(Volcano Watch is a weekly article written by scientists at the U.S. Geological Survey’s Hawaiian Volcano Observatory.)
Late in the evening on Nov. 13, 1985, most of those living in the Colombian town of Armero, on the shores of the river Lagunillas, were in bed.
The nearby volcano, Nevado del Ruiz, had been quiet for the past couple of months, and the mayor and the town priest had assured the people of Armero that they were safe for the night.
Unfortunately, a storm had been brewing over the area, and the explosive eruption that occurred on the mountain, obscured by rain that night, went unnoticed by Armero residents. Those who experienced the eruption had no way of relaying information quickly and efficiently to Armero, the place most in danger.
Nevado del Ruiz is a stratovolcano, akin to Washington’s Mount St. Helens, topped by glaciers, rising 17,784 feet above sea level. Such volcanoes are especially dangerous, because heat from the eruptions melts the ice to create lahars, or mudflows of volcanic debris. These are not slow, cumbersome mudflows, but fast, deep, and destructive walls of debris and water.
The volcano first began to stir about a year earlier, its reawakening marked by a swarm of earthquakes. Fumarolic activity in the summit crater began around the same time.
A visiting UN geologist advised the installation of monitoring equipment and the creation of a hazard map and evacuation plans. But Colombian scientists lacked the expertise, government support, and equipment necessary to effectively monitor the volcano and relay information to public authorities.
They requested aid—both equipment and scientists—from foreign countries and were sent a few seismographs without proper instructions on how to operate the instruments and analyze the data.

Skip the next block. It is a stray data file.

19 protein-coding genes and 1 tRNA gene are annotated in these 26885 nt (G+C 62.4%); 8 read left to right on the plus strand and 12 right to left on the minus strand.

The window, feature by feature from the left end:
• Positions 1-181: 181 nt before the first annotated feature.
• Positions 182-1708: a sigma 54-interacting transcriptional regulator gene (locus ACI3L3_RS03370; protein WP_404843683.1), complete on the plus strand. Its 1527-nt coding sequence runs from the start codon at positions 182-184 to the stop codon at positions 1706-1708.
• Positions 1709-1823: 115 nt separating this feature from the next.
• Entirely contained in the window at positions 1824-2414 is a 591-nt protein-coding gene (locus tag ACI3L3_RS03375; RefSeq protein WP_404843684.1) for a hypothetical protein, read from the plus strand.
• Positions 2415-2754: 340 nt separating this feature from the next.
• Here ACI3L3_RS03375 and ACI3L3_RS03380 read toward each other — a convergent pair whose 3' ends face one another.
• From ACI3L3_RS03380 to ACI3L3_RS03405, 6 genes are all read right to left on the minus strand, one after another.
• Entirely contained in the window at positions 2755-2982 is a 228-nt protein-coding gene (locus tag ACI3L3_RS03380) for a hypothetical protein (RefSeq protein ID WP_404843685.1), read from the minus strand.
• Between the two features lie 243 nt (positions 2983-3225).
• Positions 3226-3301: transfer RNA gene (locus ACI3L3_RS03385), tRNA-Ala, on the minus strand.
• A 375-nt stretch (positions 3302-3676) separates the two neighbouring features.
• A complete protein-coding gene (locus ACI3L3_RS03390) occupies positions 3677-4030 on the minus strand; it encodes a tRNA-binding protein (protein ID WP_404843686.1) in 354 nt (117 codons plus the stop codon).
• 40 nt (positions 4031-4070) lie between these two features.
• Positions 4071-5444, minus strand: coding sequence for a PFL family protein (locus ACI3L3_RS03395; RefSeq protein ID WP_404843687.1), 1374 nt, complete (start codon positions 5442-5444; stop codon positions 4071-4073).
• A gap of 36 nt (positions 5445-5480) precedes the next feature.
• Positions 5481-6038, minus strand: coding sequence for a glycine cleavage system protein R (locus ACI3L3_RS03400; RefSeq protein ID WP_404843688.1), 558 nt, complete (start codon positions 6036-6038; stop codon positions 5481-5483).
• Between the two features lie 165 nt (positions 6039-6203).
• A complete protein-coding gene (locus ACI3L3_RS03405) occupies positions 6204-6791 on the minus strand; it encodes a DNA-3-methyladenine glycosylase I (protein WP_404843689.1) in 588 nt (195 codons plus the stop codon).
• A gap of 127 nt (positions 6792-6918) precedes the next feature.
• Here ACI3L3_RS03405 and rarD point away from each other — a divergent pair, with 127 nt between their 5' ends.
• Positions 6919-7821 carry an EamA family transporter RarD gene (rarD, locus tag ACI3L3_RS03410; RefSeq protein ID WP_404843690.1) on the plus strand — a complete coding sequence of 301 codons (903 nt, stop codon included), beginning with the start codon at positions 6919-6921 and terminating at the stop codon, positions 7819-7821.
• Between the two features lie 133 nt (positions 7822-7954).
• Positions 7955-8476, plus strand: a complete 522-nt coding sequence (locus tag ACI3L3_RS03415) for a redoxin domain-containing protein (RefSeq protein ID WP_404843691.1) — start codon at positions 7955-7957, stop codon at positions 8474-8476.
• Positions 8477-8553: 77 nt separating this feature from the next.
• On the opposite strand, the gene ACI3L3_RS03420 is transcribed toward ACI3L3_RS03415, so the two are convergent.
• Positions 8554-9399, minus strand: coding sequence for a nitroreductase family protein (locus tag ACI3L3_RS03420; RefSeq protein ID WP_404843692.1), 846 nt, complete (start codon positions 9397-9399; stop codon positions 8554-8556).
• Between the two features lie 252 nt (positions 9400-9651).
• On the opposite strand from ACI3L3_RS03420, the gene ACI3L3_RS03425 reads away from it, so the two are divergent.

In addition, the Colombian government was preoccupied with civil matters. In Bogota, Colombia’s capital, guerrilla warfare had broken out, and the Colombian President sent troops to quell the rebellion.
To the government, the unstable political situation was more pressing than the volcanic activity. It did not help that the information about threats from Nevada del Ruiz provided to officials by various visiting and Colombian scientists was often contradictory and vague.
A minor explosive eruption Sept. 11 and a calmer political situation refocused officials on volcanic matters. City, county, and federal officials started meeting with scientists to discuss hazard map creation, evacuation plans, and possible eruption times and outcomes.
Progress finally started at the federal and county levels, but the little town of Armero, built on old lahar deposits 28 miles from the volcano, still went mostly unnoticed by government officials.
Before an effective line of communication and evacuation plan could be created, Nevado del Ruiz erupted again and sent lahars racing north and east through the deep river valleys on Nevado del Ruiz’s flanks.
With little warning, the river Lagunillas heaved its muddy contents onto the flatlands, directly into the city of Armero.
Within minutes, 23,000 people — most of the town’s inhabitants — were killed, entombed within a concrete-like mixture of mud, vegetation, buildings, and everything else swept away by the lahars. Sadly, the lahars reached Armero approximately two hours after the eruption — plenty of time for the people to have evacuated to higher ground, had they been notified more quickly.
The 1985 eruption of Colombia’s Nevado del Ruiz is the second most deadly volcanic eruption of the 20th century, resulting in the deaths of more than 25,000 people.
Communities worldwide learned valuable lessons from this calamity. These include proper equipment and training for monitoring scientists to understand and help others understand what is happening.
Effective communication between all parties is one of the most essential components of living around an active volcano. Mount Pinatubo in the Philippines awoke in 1991, the entire volcanological community responded, thus averting a disaster like the Armero tragedy.
Every day, we continue to learn more about the volcanoes of our Earth. Looking back into the past is another way to catch a glimpse of the future.